Inflation Remains Low
Standard measures of inflation remained low by historical standards in 2017. As Chart 1 shows, the Consumer Price Index for All Urban Consumers (CPI-U), the most commonly cited measure of inflation, increased by 2.1 percent for the year ending in December 2017. The Everyday Price Index (EPI), calculated monthly by AIER to reflect regular everyday purchases like food and gasoline and exclude big ticket items like cars and homes, behaved similarly to the overall CPI, increasing by 2.2 percent for the year. Chart 1 demonstrates that these measures do not always move in tandem, with considerably more volatility in the EPI over the past decade.
The Bureau of Labor Statistics’ measure of average hourly earnings increased by 2.7 percent for the year ending December 2017, meaning that on average according to these measures, Americans’ purchasing power increased last year. In fact, wages have grown by about 32 percent since March 2006 (when the BLS began collecting this data series) while the CPI has increased by 23 percent. Does this mean inflation isn’t a problem?
A Tax on Savers
When one looks with a wider historical lens, the effect of the government’s inflationary monetary policy on the dollar is staggering. The purchasing power of the dollar has fallen over 90 percent since 1925 (see Table 2 at the end of this article), with that trend accelerating greatly after the abandonment of the domestic gold standard in 1933 and the suspension of gold redeemability in 1971. These long-term trends essentially amount to a transfer of money from households who save over their lifetime to the government which receives seigniorage revenue from printing more money—basically a tax on saving. As AIER President Edward Stringham recently wrote about our founder E.C. Harwood’s efforts to sound the alarm on currency devaluation:
The more government inflates the money supply, the more that prices will eventually go up, and without inflation proof bonds, people who kept their money in the bank would gradually see the value of their deposits eaten away. This is not to mention the boom and bust associated with monetary disruption.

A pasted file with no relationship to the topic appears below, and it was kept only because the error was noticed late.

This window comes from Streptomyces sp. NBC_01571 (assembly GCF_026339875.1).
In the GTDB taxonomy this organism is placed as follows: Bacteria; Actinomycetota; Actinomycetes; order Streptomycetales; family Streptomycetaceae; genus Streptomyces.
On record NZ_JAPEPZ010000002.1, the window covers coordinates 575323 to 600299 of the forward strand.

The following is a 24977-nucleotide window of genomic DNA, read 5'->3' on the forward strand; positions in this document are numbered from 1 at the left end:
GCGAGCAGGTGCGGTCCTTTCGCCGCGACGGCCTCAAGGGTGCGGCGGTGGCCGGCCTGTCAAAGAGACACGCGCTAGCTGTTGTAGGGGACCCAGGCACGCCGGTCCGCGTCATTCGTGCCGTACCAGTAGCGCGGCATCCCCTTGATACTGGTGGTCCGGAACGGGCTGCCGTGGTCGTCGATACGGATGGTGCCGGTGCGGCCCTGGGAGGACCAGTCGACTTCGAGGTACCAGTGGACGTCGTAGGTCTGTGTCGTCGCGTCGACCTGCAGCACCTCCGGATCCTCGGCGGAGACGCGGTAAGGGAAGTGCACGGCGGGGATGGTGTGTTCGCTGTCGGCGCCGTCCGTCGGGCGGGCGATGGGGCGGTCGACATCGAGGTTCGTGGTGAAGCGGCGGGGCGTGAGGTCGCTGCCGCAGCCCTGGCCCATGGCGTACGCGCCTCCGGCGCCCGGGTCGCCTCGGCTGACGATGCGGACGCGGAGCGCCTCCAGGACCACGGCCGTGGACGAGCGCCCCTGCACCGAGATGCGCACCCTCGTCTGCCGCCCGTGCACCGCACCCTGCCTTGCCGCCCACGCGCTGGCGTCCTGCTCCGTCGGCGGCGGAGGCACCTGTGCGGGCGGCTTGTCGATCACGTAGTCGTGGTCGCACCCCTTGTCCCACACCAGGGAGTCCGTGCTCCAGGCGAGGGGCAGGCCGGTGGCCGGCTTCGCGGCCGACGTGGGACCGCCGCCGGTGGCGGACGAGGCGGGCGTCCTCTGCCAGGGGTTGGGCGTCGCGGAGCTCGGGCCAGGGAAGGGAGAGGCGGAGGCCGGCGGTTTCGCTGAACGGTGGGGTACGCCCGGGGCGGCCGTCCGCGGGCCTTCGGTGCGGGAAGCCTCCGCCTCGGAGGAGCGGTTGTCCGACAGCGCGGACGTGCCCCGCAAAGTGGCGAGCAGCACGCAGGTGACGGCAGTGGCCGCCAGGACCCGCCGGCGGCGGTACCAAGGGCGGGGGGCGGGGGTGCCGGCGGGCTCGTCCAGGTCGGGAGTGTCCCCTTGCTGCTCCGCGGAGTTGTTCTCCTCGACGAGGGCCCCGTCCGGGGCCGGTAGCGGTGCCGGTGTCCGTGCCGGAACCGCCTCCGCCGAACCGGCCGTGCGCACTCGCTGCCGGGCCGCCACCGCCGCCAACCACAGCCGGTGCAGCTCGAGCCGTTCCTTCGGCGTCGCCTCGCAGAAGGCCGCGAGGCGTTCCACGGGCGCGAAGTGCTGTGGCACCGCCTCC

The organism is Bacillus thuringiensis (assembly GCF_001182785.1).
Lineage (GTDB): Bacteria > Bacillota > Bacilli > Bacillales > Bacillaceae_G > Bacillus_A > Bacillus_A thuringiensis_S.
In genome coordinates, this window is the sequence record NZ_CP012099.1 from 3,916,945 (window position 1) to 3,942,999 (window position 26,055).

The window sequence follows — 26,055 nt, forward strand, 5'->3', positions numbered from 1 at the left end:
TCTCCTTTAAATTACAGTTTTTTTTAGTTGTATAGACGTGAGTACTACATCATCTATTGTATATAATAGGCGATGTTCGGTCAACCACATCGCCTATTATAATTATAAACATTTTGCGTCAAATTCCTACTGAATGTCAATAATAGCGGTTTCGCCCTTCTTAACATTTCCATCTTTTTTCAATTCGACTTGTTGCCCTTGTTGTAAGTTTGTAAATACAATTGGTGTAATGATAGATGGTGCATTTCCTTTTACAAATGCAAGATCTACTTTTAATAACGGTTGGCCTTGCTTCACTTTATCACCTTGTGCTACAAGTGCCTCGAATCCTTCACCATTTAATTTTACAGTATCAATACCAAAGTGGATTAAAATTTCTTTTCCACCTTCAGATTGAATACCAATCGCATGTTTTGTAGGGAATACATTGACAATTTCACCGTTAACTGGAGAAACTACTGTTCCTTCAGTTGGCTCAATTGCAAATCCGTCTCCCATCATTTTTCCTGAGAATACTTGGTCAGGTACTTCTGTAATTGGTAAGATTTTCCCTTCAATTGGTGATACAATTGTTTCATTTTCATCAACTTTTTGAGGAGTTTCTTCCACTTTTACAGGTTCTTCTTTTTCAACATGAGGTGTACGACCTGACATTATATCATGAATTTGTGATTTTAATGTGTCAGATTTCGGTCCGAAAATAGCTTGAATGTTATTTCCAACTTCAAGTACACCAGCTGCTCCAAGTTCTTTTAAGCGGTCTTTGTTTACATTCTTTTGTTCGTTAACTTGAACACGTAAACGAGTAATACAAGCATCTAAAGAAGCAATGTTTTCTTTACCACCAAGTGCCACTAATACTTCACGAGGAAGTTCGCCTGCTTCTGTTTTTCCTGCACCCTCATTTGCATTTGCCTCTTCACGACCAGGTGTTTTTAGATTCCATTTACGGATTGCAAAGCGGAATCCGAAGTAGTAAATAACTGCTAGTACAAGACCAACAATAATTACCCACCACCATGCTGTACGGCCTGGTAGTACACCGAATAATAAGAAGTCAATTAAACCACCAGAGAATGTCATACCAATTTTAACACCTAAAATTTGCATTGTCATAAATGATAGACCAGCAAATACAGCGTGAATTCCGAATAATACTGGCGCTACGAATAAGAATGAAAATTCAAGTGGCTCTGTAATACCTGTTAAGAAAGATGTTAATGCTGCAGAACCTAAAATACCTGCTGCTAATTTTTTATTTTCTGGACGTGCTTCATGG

In addition, the government’s inflating of the currency may be reflected in more than simply consumer prices. During the period covered by Chart 1 (March 2006 through December 2017), while the CPI increased by 23 percent, the S&P 500 stock index increased by 106%. While there is some debate on the matter, many believe that this large increase reflects an asset bubble fueled by inflationary monetary policy rather than real increases in the value of corporate stocks.
Winners and Losers
The upward pressure on prices does not affect all goods and services equally. As Chart 2 shows, college tuition (257 percent increase since 2000), medical care (196 percent) and gasoline (extremely volatile, but an overall increase of 193 percent) have increased more than other categories since 2000. Housing (58 percent) and food (51 percent) have increased less, but outpaced the overall CPI (46 percent). Apparel (-6.3 percent) and cars (-2.5 percent) slightly decreased in price in real terms, and computers, as they are measured by the BLS, decreased in price almost 92 percent. The behavior of computer prices over time illustrates one of many problems in calculating the CPI: we obviously don’t spend 92 percent less when purchasing a computer today than in 2000, but we get a lot more for our money in terms of speed, portability and other capabilities. Adjusting for quality changes over time is one of the most difficult aspects of calculating price indices.
Table 1 provides price changes tracked by the BLS for a wider variety of expenditure categories, for both the past year and since 2000. While tobacco products top the list of largest increases since 2000, largely due to new taxes, four of the top ten largest increases are related to education, three are related to energy, and water and sewerage maintenance and healthcare round out the ten largest increases. At the bottom, electronics account for seven of the top ten largest decreases seen since 2000, highlighting the same issue discussed with computers above.
Table 2 provides a simple way to convert values from the past into their equivalent value today (or vice versa). To convert a value from a particular year to its 2017 equivalent, multiply the original price by the conversion factor, Multiplier A, shown in the table for the appropriate year. For instance, if you want to know whether the value of your house has kept pace with inflation, multiply the price of the house by the Multiplier A factor shown for the year you purchased it.
Example: A house was purchased in 1965 for $25,000. Adjusting for price inflation, this price in 2017 dollars is $25,000 x 7.7795 = $194,488. This is approximately how much the house would have to sell for today just to keep up with price inflation.
To convert 2017 dollars into past dollars, multiply today’s dollar amount by the conversion factor, Multiplier B, shown in the table for the appropriate year.
Example: If the price of a movie ticket is about $10 today, what was the constant-dollar equivalent in 1974? Today’s $10 price in 1974 dollars is $10 x 0.2012 = $2.01.